If you have too much uric acid in your body, you may experience gout. Gout consists of painful, hot, and swollen joints.
An excess of uric acid is caused by eating a diet high in purines, which can be found in alcohol and some meat and fish. You can also have too much uric acid if your body has trouble eliminating it. You are more likely to experience gout if you are overweight.
What are the symptoms?
Gout usually affects the big toe, although it can also affect the middle of the foot and ankle joint. Symptoms occur in the form of sudden attacks, often at night. The attacks consist of intense pain.
Other symptoms include swelling, tenderness, red or purple skin, itching, and peeling.
How is Gout treated?
Seeking treatment is very important. Without treatment, your tendons and joints can be harmed. You might need medications to lower your body’s levels of uric acid, or ice therapy to reduce inflammation. Medications for gout attacks may include:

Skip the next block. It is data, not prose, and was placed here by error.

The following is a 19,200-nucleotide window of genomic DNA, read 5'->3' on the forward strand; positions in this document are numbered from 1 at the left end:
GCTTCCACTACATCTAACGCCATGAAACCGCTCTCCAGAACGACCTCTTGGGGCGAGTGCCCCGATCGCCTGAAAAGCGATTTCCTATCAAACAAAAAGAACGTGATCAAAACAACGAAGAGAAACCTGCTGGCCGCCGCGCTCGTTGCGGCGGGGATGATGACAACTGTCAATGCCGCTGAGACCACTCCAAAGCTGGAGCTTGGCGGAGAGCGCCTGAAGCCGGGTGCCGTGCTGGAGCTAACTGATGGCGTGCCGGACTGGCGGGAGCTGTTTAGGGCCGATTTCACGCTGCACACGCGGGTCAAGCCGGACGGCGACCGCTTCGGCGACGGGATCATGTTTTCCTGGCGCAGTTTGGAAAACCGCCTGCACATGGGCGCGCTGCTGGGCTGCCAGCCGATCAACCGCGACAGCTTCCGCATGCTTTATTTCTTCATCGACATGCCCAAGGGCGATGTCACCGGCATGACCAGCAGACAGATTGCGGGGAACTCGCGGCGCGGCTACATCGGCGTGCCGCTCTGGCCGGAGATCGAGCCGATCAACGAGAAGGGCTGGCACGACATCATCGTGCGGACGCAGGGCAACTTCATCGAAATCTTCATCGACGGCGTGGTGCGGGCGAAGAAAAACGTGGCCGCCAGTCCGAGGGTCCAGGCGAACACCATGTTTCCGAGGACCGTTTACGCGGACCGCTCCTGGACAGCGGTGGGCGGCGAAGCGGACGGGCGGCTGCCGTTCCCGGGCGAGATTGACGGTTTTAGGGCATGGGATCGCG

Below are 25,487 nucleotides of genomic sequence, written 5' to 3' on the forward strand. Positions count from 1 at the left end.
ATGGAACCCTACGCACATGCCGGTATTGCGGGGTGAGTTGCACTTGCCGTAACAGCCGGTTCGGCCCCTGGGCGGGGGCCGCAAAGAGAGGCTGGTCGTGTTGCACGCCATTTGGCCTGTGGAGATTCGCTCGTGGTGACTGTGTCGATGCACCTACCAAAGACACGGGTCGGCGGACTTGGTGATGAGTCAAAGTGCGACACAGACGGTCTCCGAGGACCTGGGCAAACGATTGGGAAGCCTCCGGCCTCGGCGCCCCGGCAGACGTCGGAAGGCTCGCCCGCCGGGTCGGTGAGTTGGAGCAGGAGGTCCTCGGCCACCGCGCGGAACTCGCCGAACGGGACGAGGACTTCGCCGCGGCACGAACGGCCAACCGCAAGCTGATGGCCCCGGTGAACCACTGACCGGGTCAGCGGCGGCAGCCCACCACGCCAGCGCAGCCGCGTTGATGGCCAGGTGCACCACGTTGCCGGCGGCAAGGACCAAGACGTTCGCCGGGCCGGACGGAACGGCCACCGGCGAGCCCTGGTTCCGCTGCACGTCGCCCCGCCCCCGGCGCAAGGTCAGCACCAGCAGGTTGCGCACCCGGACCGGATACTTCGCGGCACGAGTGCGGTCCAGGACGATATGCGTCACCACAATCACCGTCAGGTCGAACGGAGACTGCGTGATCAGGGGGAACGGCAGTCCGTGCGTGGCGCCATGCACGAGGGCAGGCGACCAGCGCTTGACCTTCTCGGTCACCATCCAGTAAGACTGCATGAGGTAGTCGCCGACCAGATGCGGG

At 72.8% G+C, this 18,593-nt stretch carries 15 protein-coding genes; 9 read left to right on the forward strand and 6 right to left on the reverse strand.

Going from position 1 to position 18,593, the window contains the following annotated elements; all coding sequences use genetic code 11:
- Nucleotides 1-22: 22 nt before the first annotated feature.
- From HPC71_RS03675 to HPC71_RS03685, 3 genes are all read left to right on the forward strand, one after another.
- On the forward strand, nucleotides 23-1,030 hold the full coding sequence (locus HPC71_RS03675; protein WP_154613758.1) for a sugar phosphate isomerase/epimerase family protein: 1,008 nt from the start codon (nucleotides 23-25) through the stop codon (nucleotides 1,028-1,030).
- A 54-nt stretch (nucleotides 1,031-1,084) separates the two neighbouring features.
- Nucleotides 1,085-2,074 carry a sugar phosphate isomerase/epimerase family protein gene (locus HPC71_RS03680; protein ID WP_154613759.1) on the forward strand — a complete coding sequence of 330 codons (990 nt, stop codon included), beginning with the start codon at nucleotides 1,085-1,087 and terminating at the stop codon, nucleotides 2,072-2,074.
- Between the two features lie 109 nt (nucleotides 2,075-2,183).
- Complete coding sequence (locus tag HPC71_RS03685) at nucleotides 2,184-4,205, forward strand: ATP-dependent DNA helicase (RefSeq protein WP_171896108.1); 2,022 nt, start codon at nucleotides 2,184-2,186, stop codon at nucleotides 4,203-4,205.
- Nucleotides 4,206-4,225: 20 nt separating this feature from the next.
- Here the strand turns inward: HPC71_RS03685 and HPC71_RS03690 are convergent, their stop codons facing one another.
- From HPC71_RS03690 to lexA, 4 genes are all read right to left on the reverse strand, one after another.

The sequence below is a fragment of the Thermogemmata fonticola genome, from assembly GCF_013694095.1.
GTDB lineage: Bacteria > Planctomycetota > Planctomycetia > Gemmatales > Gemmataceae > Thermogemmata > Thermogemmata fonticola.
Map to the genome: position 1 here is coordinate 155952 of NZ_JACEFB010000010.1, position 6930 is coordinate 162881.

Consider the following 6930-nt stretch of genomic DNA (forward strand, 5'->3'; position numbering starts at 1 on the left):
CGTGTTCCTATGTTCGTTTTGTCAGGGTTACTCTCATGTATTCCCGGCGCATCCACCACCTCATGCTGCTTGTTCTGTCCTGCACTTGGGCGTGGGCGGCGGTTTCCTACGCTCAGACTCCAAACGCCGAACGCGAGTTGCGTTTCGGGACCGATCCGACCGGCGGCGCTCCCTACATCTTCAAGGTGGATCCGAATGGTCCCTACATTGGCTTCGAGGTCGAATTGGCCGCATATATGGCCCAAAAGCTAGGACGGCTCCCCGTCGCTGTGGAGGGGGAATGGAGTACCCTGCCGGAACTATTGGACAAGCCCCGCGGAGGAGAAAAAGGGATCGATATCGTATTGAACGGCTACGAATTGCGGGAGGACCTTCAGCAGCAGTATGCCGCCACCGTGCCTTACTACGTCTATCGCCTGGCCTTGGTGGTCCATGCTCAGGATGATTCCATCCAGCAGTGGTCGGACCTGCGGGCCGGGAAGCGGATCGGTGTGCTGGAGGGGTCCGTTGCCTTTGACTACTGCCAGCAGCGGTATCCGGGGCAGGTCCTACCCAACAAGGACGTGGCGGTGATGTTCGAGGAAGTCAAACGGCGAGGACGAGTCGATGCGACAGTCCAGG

- Nonsteroidal anti-inflammatory drugs (NSAIDs). NSAIDs include over-the-counter options such as ibuprofen and naproxen sodium. NSAIDs can be helpful, but they carry risks of stomach pain, bleeding, and ulcers.
- Colchicine. Your doctor may recommend colchicine, a type of pain reliever that effectively reduces pain. The drug’s effectiveness is offset in most cases, however, by intolerable side effects, such as nausea, vomiting, and diarrhea.
- Corticosteroids. Corticosteroid medications, such as the drug prednisone, may control gout inflammation and pain. Corticosteroids are generally reserved for people who can’t take either NSAIDs or colchicine. Side effects of corticosteroids may include mood changes, increased blood sugar levels, and elevated blood pressure.
Your doctor will evaluate your health and diet and determine the cause of the high levels of uric acid. It is sometimes necessary to use aspiration in order to relieve pressure and draw fluid from large joints affected by the form of arthritis.